Rock Island Argus
May 21, 1996

Hemp Fest
may move to
private land

By John Kanthak
Staff writer

      DAVENPORT -- Hemp Fest organizer Bob Moldenhauer said Monday he may move next year's event to private property after the mass arrests at Saturday's festival -- arrests he says were intended solely to silence him.
      This is a vendetta against me -- it's not about the Hemp Fest anymore," he said. "What happened Saturday afternoon was a well-orchestrated effort, pre-planned by the Davenport Police Department."
      Not true, police Lt. Dave Struckman said Monday. Officers made arrests and closed Credit Island Park only because some participants blatantly were breaking laws and inciting riot, he said.
      A melee began after police tried to arrest four people allegedly smoking a marijuana cigarette, according to reports. Others in the crowd began throwing bottles and rocks at police and using loudspeakers to encourage people to resist arrest, police said. Mr. Moldenhauer said police arrested him and the others to keep him and others from talking to the crowd about Libertarian philosophies and decriminalization of marijuana.
      "They wanted to silence me, to keep me from telling people that government does not really exist," he said. "It's just a private corporation that takes our money, and that's it."
      Nobody silenced Mr. Moldenhauer, Lt. Struckman said.
      "We gave him a forum," he said. "He had an hour and a half to exercise his right to free speech. He could talk about anti-government, pro-marijuana or whatever. But we had told these folks that we would not sit back and let them violate the law."
      Some fest-goers openly were smoking marijuana, even though police were nearby and had supplied an "amnesty barrel" in which the public could dump their marijuana as they entered, Lt. Struckman said.
      "Our officers would have loved to have been there and not had to do a damned thing," he said, "but it was too blatant to overlook."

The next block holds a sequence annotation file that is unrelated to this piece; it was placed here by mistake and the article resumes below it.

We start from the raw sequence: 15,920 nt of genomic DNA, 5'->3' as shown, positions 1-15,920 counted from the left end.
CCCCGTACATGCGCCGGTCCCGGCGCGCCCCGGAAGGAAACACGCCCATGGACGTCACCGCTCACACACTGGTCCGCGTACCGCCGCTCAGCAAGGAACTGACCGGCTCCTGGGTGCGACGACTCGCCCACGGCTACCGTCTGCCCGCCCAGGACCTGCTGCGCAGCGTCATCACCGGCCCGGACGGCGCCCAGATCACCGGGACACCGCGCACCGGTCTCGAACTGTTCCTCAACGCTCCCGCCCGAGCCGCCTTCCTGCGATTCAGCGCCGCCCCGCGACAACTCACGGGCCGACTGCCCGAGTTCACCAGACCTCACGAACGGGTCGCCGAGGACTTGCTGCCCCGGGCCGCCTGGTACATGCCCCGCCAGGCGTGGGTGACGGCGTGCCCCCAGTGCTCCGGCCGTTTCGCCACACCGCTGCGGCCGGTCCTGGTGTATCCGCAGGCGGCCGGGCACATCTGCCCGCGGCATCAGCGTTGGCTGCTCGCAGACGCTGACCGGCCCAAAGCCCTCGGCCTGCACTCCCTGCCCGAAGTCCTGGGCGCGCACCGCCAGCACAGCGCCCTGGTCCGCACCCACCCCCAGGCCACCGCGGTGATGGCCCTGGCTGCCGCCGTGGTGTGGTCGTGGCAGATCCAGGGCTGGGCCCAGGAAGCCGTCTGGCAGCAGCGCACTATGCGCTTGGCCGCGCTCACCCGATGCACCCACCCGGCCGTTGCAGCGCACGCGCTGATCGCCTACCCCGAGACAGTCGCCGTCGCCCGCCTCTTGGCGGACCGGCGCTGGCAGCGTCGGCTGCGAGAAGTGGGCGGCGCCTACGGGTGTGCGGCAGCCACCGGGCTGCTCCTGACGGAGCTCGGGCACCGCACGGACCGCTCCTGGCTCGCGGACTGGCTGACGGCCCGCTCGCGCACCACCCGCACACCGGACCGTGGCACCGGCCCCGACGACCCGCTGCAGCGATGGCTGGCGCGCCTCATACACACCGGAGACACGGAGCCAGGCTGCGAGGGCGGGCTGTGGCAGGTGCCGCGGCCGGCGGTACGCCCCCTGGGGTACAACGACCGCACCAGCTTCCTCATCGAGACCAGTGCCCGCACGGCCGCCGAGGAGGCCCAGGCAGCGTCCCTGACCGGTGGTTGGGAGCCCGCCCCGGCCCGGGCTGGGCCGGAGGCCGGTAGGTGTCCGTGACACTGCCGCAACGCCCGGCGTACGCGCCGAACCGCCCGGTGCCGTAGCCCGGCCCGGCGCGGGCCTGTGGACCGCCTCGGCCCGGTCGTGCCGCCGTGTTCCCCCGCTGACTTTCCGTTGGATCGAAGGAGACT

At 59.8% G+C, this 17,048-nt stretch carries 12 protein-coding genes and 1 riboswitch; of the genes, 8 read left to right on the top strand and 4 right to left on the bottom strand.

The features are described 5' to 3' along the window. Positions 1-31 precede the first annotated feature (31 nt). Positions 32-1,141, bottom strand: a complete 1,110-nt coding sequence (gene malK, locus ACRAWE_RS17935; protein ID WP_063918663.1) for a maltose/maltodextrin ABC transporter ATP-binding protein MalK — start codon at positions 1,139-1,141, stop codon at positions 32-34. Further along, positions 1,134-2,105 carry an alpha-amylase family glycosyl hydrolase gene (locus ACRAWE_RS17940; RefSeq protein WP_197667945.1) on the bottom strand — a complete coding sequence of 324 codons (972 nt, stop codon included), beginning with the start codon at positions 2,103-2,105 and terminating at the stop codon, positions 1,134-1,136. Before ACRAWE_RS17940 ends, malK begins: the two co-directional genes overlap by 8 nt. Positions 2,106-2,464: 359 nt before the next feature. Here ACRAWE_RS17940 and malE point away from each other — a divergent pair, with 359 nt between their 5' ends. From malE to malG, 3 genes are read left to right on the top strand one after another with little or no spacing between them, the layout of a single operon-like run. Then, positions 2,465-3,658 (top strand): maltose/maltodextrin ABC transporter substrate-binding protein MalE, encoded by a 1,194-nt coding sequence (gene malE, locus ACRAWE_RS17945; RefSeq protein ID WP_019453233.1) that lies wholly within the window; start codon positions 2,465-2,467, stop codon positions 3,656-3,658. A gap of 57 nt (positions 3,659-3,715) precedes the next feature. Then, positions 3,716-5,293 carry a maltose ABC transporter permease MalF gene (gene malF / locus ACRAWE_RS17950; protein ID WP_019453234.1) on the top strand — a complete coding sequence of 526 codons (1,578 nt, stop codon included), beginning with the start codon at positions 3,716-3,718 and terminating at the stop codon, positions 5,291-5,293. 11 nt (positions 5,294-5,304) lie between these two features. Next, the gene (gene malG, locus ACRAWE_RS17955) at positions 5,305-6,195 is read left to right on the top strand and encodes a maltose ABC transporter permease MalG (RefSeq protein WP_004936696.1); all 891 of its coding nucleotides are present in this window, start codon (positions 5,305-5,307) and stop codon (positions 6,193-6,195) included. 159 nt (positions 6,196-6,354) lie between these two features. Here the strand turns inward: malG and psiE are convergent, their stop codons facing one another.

Police estimate 300 to 400 people attended the event. Thirty-three were arrested on charges ranging from possession of controlled substances to assault. During the melee, a 36-year-old Davenport police officer had his leg broken when Christopher Rice, 28, of Rock Island allegedly fought being arrested, according to police reports.
      Michael Winterlin, 21, of Bettendorf was charged with assault on a police officer, disorderly conduct and interference with official acts after he allegedly taunted police, chanted obscenities against the police, spit in the face of one officer and punched another in the chest, according to police reports.
      "That's inciting a riot," Lt. Struckman said.
      Officers employed a chemical spray to subdue the crowd, but Mr. Moldenhauer said reports of its use were exaggerated.
      "I only saw one (officer)P using it, and I was standing right downwind from him," he said. "If he'd bee using a lot of it, I'd have known. It was just an intimidation tactic."
      Jennifer Cooper of Moline said police handled festival-goers too roughly.
      "People who weren't moving fast enough got kicked around and roughed up," she said. "One guy was still getting kicked after he was cuffed and on the ground."
      Lt. Struckman said the police department has received no complaints about officer's deportment during Saturday's arrests.
      Fest organizers rented a city park shelter under an individual's name instead of trying to get a permit for the fest from the city, according to Scott County Sheriff Mike Bladel, whose deputies assisted city police at the park.
      "We weren't told we needed a permit," Mr. Moldenhauer said. "The city wanted things to occur just as they did. I think next year we might move the fest to private property. Then the police won't have any excuses for this kind of thing."
      That wouldn't stop police from making drug arrests, Lt. Struckman said.
      "Even on private property, there are things called 'laws,'" he said. "It may be private property, but if you open the event to the general public, it becomes sort of public domain. Police could still be there under-cover."
      In Mr. Moldenhauer's view, marijuana use is not prohibited by law in Iowa.
      "Under Iowa law, a person is defined as a legal entity," he said. "But according to Black's legal dictionary, a legal entity is not a natural person. So you can have all the pot you want because you're not a person."

Image file: 'They want to silence me, to keep me from telling people that the government does not really exist.' Bob Moldenhauer